INKISH TV is celebrating our One Year Anniversary, since it’s almost a year ago since the first episode was produced. The editors Morten B. Reitoft and Nils Harbo is showing the highlights “Best of Inkish!”.
Welcome to this very special episode of Inkish – the second half. We are in front of the camera here, Morten and I, because we are doing a one-year celebration. We have the birthday – we’ve been producing this for almost a year now. So, I think we should take a look at some of the old programs.
You say birthday, it’s almost a year, so this is almost a birthday, right?
So, I was thinking, one of the issues we’ve covered is online printing. I remember you asked a German printer whether he was an online printer or he was a printer online? Let’s have a look at some of the people who work with web-to-print:
“We are a hybrid solution of classical printers and online printers. We prefer today the expression to be an E-commerce Print Company. This is the modern expression to this, because it all started with web-to-print, but this is not our business, because web-to-print means you have 10 plates for different printing products and the customers, usually the small companies or home offices can go into their web browser and they can produce the products they want from web to the company. But today, it is all in online stores. It’s a lot more than only a web-to-print. E-commerce print means to have a whole model of making business with online solutions.”
“Many think that we only sell the products available on our website, but in reality we sell a lot of jobs that is not so through the website. About 70% of the jobs we do is ordered online; about 30% of what we do is ordered through our customer service. It’s hard to build good Web solutions, it’s difficult, it costs a lot of money. We will have not a basically website to print, but from any website to a printer. So, we’ll integrate more directly with our customers, so they don’t have to generate a PDF file – go to our website and order. We’ll have much more where the order is done basically on the company’s Internet and designed in there. Basically, we have built an API for using all of our products online, so when a company says: “We need this product quite regularly, can we do the design on our own website and just press the current button?”, and then push the data to us directly, and yes they can. And then it’s picked up from an FTP, with an XML file and the PDF and sent directly into production.”
So, web-to-print is not a new thing?
But how is the future? What will happen in the next year in this area?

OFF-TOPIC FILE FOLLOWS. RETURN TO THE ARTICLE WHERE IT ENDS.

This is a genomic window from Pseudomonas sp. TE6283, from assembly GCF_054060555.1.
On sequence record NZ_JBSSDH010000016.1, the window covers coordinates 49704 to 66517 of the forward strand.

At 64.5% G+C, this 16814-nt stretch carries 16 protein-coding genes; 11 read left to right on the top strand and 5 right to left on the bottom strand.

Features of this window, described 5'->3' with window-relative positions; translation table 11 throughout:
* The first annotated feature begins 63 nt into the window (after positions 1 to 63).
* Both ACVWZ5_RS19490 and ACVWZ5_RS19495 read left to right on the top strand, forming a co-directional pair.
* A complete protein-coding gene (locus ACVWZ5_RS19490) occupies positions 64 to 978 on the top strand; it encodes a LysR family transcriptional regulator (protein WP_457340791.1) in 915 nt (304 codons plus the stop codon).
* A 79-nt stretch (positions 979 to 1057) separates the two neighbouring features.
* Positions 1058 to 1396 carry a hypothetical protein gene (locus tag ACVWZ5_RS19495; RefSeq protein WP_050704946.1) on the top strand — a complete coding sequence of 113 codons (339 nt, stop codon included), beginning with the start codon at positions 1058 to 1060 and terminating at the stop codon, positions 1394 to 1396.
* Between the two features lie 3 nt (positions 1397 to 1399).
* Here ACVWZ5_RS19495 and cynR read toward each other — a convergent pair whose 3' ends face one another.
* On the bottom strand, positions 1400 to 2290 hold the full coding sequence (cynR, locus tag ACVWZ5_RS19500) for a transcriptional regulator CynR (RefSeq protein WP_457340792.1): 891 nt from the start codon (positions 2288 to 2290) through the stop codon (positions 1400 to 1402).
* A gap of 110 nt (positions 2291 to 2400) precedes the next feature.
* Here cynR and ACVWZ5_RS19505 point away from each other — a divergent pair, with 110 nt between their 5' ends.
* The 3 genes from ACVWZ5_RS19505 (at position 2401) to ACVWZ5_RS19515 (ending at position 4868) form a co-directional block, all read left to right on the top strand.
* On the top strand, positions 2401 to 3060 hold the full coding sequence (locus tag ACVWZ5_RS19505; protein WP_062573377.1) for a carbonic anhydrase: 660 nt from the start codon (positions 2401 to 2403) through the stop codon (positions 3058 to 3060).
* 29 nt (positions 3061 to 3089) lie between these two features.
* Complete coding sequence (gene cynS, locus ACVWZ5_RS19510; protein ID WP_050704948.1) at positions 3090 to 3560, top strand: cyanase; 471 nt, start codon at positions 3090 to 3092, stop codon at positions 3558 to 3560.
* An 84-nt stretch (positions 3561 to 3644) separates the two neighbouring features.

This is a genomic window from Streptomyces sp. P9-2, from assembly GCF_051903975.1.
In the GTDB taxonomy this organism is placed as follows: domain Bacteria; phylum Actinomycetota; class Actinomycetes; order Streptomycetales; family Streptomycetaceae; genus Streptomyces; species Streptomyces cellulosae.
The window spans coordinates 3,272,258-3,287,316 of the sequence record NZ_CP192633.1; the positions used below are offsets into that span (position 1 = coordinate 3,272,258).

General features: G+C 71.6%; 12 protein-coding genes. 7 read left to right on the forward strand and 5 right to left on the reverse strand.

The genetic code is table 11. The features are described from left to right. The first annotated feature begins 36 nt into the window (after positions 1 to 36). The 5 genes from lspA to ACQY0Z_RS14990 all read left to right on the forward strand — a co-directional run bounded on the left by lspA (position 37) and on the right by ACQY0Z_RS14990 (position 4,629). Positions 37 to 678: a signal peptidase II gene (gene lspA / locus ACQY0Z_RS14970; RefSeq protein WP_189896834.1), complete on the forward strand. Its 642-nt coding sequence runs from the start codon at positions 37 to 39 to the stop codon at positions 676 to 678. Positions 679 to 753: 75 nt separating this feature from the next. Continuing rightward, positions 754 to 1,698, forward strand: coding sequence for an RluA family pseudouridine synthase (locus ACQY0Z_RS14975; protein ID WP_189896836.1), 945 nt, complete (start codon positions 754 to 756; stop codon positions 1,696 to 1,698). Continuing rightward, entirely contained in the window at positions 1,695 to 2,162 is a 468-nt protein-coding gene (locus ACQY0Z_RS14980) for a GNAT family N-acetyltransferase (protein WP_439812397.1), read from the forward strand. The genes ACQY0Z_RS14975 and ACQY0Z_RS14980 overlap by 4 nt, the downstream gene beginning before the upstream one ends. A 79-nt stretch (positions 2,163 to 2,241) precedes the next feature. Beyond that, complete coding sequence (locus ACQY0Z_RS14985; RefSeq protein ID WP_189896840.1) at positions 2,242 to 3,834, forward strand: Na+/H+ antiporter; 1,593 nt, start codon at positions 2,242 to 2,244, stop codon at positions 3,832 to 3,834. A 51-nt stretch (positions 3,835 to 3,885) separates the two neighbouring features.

More web-to-print, for sure, because a lot of printers see this as direction similar to buying an airline ticket, flight ticket. I mean, also the customers are requiring to be able to service themselves for a majority of the products. The more print that goes online – the bigger the niche will be for specialized product and requirements for bigger service. One of the issues that people often say about web-to-print is that it equals to have cheap prices, but I think that what we will see is also what both Esben and Christian from Laserline and Lasertryk mentioned in the YouTube we’ve done with them is that the big percentage of clients ask offline for quotes and place orders. That is for the jobs that are not so easy to present online, or if a customer needs to have a technical support for creating it. Do you remember Laserline? They’ve had like 40 graphic people working in their business to do customer support. So, obviously there is a need for both and I think that a lot of printers will move into web-to-print and a lot of printers will have to do it, whether it’s a white-label solution, or it’s an own solution, or it’s something that is custom-developed, whatever way if you look at it, they need to move in that direction.
What is a white-label solution?
The white-label solution is very well known in many printing companies in Germany and Denmark, and in the U.S. and Asia. Basically, it’s a printer that sets up a store where customers who don’t print themselves can offer their product print to their customers in an own branded solution. So, that is what a white label solution is.
Yes. The next issue we should talk about I think, is the digital area versus offset printing.
Yeah. That is something that a lot of people – both, from the printers and from the industry has mentioned in the episodes that we have been talking to people about.
Let’s hear what they say about it:
“As we see it, basically, this battle between digital and offset has been more-less unchanged in the past 8-10 years. Today we still have a split between digital and offset, around 250 copiers.”
“I’m really sure that offset will not die in the next 10 or 20 years, but it will be reduced.”
“Seriously, I would love to say a 1,000 copiers, but the reality is that when you cannot read your offset press as efficiently, then you’ll get the lowest cost price from around 250 copiers. Basically, it’s a calculation between the price of the press, the price of the operators.”
“But in the same way we have to say: “Okay, how can we develop the digital print?” And there is a lot of opportunity – you have to see it, you have to think about it, and then you have to catch it.”
“But, basically in digital where you have one guy operating 6 presses and at offset we can’t have one guy operating 6 offset presses. With the offset you have the price of the place, you have the price of the setup paper, and in digital you don’t have that, but you’ll have a much higher price per page. So, today we have a split of around 250.”
This split of 250 – is that solid or will it change?
It’s for sure different from printing house to printing house, depending on how fast setup time they have on an offset machine, and how well they have organized the gang print and all these kinds of things, but I feel certain that the digital is moving ahead and also as Esben from Lasertryk says about what the industry is looking for, some of the next big things is inkjet printing. And if you look at inkjet, probably both – setup cost, and cost per piece of paper will be much lower. If you look at the HP T-series, printers are now even using it for newspaper printing. I think that actually Dirk from Heenemann is putting a very interesting point into perspective, because he says that it’s not only about the matter where the breakpoint is with the offset and digital, it’s also how you use digital. You see, Heenemann was using a lot of money investing in cross-media, and that means personalized print, that means a combination of digital and print online and offline media. I was participating at GrafKom event in Malmö in Sweden two months ago, where a lot of Swedish printers gave great examples on how cross-media can actually change the value of print a lot. So maybe Esben is right about this price point where it’s splits, but when the day is over, maybe it’s more about gaining even more value to the paper, so the customer will benefit even more from it.